Playdom's Raph Koster: 'Free to play is not evil, it's just different'


If you're surprised at the fact that people out there think social games are evil, than you must not talk to many gamers. Much of that popular opinion points toward the business model social games employ: free to play. Many knock the genre for celebrating games that work painstakingly to create paying players. But Gardens of Time maker Playdom's Raph Koster asks, "What's your beef, really, yo?" (paraphrased, of course) in an informative if lengthy post on his blog.

Koster points out that, while the free-to-play business model (selling virtual goods to players in games that are free to play) social games is seen as predatory and exploitative, it's not much different from those almost everywhere else, even in traditional games. "These people only pay because they really want to, by and large, though of course, like any business, there are many tricks used in order to get people to convert to payers," Koster writes.

Which leads Playdom VP of design to "whales", a casino term used to describe social gamers that pay enormous sums of money to get ahead in their favorite social games. (So much so that they collectively keep most social game makers afloat.) Koster argues that whales aren't a product of the free-to-play model, citing fans of traditional games that purchase every limited edition package and spend thousands on enthusiast conventions annually.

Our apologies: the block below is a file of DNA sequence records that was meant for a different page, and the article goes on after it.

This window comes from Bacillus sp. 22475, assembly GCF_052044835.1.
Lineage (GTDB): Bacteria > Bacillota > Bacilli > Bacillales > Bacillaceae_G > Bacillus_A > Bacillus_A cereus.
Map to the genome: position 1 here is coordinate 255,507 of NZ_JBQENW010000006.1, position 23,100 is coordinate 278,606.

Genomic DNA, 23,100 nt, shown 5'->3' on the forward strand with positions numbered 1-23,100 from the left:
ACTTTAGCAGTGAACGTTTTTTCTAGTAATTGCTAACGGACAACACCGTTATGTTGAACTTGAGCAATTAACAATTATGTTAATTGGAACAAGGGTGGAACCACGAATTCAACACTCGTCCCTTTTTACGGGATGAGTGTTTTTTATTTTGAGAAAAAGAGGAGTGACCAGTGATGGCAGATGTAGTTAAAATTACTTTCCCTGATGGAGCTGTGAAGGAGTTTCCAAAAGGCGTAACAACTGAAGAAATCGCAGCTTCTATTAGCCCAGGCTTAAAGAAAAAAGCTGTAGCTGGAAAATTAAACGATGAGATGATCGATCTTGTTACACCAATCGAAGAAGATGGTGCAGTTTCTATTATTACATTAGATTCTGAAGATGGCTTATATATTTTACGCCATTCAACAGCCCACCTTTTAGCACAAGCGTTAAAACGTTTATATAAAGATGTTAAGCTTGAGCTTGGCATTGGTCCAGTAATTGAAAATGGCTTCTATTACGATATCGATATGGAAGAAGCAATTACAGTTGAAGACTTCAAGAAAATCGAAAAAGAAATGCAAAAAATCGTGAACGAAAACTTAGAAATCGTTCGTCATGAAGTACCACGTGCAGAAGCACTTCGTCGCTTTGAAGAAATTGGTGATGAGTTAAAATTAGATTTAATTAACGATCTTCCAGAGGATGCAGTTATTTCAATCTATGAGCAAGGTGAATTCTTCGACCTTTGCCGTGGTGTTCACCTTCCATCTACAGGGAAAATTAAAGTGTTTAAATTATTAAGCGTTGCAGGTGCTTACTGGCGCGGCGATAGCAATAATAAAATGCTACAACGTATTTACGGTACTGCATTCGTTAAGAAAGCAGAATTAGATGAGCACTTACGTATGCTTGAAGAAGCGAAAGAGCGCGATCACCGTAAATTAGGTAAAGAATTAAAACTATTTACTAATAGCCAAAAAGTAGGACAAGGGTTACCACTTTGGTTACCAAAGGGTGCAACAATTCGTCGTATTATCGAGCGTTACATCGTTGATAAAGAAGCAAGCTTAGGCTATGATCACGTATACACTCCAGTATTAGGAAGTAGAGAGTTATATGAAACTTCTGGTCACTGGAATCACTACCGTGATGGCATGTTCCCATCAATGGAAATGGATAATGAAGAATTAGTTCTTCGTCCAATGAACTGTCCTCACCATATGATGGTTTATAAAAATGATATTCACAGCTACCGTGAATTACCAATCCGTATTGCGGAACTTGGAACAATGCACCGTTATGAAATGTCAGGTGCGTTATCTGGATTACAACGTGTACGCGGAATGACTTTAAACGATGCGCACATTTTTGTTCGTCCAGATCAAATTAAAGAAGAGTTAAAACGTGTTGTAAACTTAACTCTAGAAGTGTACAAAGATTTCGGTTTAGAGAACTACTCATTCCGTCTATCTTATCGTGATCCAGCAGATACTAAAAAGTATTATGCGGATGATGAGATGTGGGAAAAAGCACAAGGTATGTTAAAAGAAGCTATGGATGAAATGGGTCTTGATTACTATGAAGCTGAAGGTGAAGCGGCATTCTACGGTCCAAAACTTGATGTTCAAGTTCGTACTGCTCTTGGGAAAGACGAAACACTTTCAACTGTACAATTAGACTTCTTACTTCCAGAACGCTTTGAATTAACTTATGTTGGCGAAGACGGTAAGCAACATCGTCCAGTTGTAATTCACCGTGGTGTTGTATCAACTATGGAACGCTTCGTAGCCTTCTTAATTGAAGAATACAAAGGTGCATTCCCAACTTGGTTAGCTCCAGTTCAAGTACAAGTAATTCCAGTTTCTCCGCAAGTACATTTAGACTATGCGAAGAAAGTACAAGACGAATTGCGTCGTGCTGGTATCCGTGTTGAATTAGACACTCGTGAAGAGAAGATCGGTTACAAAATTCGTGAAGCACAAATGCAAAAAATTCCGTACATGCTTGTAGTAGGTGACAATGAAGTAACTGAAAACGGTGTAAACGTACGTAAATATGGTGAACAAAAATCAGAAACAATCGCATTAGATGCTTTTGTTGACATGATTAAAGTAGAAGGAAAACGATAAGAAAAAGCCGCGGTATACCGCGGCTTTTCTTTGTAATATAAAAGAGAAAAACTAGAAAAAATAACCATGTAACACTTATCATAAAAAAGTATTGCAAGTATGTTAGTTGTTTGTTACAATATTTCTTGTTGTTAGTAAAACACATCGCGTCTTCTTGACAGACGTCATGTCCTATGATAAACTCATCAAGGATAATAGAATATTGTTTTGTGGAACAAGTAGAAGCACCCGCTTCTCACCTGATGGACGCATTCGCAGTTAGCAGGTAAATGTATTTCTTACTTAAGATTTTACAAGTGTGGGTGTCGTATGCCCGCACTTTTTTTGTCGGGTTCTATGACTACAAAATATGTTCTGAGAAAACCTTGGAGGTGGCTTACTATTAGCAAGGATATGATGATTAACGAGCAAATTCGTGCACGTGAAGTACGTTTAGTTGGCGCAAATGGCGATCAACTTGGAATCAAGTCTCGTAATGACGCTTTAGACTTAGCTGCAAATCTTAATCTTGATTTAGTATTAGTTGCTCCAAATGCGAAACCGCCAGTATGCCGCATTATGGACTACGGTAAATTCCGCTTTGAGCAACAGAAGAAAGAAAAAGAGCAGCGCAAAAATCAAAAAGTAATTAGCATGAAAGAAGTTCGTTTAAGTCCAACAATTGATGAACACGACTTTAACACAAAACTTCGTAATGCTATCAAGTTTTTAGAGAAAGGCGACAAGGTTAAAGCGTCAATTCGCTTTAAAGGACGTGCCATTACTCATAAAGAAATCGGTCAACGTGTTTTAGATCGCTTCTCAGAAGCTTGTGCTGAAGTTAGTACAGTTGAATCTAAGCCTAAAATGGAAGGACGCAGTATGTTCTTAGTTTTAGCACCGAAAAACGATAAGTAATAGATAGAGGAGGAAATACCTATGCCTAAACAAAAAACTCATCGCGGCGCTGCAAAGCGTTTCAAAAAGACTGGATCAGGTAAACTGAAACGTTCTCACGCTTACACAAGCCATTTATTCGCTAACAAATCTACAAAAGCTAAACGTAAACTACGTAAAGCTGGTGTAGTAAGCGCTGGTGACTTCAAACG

It's true: Some social games allow those that pay to get ahead, but Koster points to industries surrounding other competitive sports or hobbies: "This is not a new debate-we have seen it in everything from sleeker swimsuit fabrics for competitive swimmers, to horse breeders with dough getting access to the right bloodlines, to salaries for Major League Baseball teams," Koster writes.

"Free to play is not evil, it's just different," Koster concludes. "If you're freaked out by seeing business practices nakedly, realize that what's changed is that you can see them. And to my mind, that's actually better for you than blissful ignorance." For those interested in a take on the larger debate revolving around the merits of how social games handle virtual goods, this is a read you cannot miss out on.

[Via Massively]

Are you not a fan of the way social games handle virtual goods offers? How do you think social game makers can make the business model more appealing or less ingrained in the games' design? Sound off in the comments. Add Comment.